Published online Nov 8, 2015. doi: 10.5409/wjcp.v4.i4.81
Peer-review started: March 31, 2015
First decision: June 3, 2015
Revised: July 11, 2015
Accepted: August 20, 2015
Article in press: August 21, 2015
Published online: November 8, 2015
Caffeine is the most commonly used medication for treatment of apnea of prematurity. Its effect has been well established in reducing the frequency of apnea, intermittent hypoxemia, and extubation failure in mechanically ventilated preterm infants. Evidence for additional short-term benefits on reducing the incidence of bronchopulmonary dysplasia and patent ductus arteriosus has also been suggested. Controversies exist among various neonatal intensive care units in terms of drug efficacy compared to other methylxanthines, dosage regimen, time of initiation, duration of therapy, drug safety and value of therapeutic drug monitoring. In the current review, we will summarize the available evidence for the best practice in using caffeine therapy in preterm infants.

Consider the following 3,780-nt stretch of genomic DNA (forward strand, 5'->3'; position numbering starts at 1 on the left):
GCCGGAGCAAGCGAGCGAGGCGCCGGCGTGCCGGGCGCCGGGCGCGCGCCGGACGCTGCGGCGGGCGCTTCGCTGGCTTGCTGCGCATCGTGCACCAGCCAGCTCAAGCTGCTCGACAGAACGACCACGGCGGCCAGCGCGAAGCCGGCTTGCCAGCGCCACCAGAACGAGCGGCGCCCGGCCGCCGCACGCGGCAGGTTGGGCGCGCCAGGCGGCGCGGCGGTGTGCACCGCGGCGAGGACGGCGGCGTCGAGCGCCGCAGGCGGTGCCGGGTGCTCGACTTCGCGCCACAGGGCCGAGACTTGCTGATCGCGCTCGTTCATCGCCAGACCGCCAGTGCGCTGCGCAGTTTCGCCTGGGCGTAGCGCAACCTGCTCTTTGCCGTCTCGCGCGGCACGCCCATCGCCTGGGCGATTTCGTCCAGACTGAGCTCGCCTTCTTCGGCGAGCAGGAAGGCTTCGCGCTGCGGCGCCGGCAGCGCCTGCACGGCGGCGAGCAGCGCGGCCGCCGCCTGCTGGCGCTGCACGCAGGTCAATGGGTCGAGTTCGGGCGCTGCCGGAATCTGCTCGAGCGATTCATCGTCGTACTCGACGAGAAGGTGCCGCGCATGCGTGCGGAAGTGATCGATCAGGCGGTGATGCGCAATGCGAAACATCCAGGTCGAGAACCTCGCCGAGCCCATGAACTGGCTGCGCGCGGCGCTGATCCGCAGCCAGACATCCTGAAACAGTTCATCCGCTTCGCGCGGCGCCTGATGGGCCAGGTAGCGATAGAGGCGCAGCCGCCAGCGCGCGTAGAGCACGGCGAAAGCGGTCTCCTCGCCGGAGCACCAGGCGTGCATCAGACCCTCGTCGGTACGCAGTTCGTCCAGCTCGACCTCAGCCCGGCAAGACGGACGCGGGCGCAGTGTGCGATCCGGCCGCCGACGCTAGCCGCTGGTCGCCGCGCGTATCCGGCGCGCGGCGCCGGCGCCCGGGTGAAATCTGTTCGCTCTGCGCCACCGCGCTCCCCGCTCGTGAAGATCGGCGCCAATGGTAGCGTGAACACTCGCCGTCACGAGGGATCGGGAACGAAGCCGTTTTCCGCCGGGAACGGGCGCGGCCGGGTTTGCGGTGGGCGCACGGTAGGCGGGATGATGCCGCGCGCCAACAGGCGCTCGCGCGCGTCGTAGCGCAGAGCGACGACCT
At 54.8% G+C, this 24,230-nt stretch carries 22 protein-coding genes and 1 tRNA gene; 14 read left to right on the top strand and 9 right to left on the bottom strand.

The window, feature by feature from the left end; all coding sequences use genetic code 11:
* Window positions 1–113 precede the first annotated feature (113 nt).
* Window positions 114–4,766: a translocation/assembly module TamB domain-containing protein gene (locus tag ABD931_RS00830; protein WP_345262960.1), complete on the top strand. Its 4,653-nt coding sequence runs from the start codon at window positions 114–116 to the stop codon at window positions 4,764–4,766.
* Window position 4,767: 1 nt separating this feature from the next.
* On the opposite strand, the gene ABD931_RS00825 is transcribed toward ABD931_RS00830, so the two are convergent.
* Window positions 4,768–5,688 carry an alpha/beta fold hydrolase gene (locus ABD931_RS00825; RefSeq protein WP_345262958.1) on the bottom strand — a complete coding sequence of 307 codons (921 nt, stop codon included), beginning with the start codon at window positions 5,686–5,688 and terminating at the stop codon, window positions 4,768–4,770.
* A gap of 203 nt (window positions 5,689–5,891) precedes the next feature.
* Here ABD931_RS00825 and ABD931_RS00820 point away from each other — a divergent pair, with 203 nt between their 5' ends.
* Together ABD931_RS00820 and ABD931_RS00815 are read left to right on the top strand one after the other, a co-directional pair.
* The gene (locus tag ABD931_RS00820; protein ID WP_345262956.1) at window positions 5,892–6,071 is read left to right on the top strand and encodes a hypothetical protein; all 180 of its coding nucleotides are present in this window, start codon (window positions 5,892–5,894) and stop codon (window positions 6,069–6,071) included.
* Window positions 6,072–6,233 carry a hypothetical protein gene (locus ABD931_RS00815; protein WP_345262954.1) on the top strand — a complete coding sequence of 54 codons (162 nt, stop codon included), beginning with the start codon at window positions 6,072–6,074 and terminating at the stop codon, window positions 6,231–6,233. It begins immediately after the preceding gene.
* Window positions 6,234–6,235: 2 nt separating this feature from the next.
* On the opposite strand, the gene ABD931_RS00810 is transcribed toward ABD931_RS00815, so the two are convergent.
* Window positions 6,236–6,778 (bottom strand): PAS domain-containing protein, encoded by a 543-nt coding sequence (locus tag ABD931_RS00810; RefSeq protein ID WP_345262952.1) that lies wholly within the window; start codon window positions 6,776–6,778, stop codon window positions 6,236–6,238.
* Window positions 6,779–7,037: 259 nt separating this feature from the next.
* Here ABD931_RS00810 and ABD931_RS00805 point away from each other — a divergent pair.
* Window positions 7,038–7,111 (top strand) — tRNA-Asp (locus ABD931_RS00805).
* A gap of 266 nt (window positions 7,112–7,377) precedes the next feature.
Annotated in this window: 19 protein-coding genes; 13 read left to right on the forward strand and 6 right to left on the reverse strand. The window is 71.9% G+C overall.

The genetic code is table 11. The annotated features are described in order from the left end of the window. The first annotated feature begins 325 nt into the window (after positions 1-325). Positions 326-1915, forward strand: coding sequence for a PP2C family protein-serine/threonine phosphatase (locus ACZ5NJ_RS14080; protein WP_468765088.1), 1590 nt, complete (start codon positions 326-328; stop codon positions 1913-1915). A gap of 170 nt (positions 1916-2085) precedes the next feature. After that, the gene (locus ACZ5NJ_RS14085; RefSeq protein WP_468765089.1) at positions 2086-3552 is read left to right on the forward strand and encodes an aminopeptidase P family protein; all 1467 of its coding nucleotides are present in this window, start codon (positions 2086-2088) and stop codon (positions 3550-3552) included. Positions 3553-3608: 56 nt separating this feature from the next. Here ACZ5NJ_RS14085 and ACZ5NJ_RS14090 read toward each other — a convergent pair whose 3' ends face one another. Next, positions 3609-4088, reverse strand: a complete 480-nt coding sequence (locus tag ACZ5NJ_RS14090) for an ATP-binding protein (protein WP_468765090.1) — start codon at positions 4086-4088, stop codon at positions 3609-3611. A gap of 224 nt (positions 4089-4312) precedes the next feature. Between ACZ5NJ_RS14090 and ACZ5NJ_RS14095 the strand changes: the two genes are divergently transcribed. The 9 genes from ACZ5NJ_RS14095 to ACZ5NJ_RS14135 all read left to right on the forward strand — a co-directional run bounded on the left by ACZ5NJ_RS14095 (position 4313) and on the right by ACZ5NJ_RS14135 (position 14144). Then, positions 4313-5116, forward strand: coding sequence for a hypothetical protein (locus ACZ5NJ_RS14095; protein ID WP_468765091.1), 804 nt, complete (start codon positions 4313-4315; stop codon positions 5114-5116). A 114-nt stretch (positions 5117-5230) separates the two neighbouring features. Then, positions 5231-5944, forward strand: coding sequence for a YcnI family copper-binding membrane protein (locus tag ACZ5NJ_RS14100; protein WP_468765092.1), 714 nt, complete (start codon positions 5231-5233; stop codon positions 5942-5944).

Core tip: Caffeine is among the most commonly prescribed medications in neonatal intensive care units, it has now largely replaced other methylxanthines. Caffeine reduces the frequency of apnea, intermittent hypoxemia, facilitates extubation from mechanical ventilation, and reduces the incidence of bronchopulmonary and patent ductus arteriosus in preterm infants. There are controversies regarding the safety and efficacy of high-dose, early vs late administration, duration of therapy, value in older gestational age infants and the value of therapeutic drug monitoring.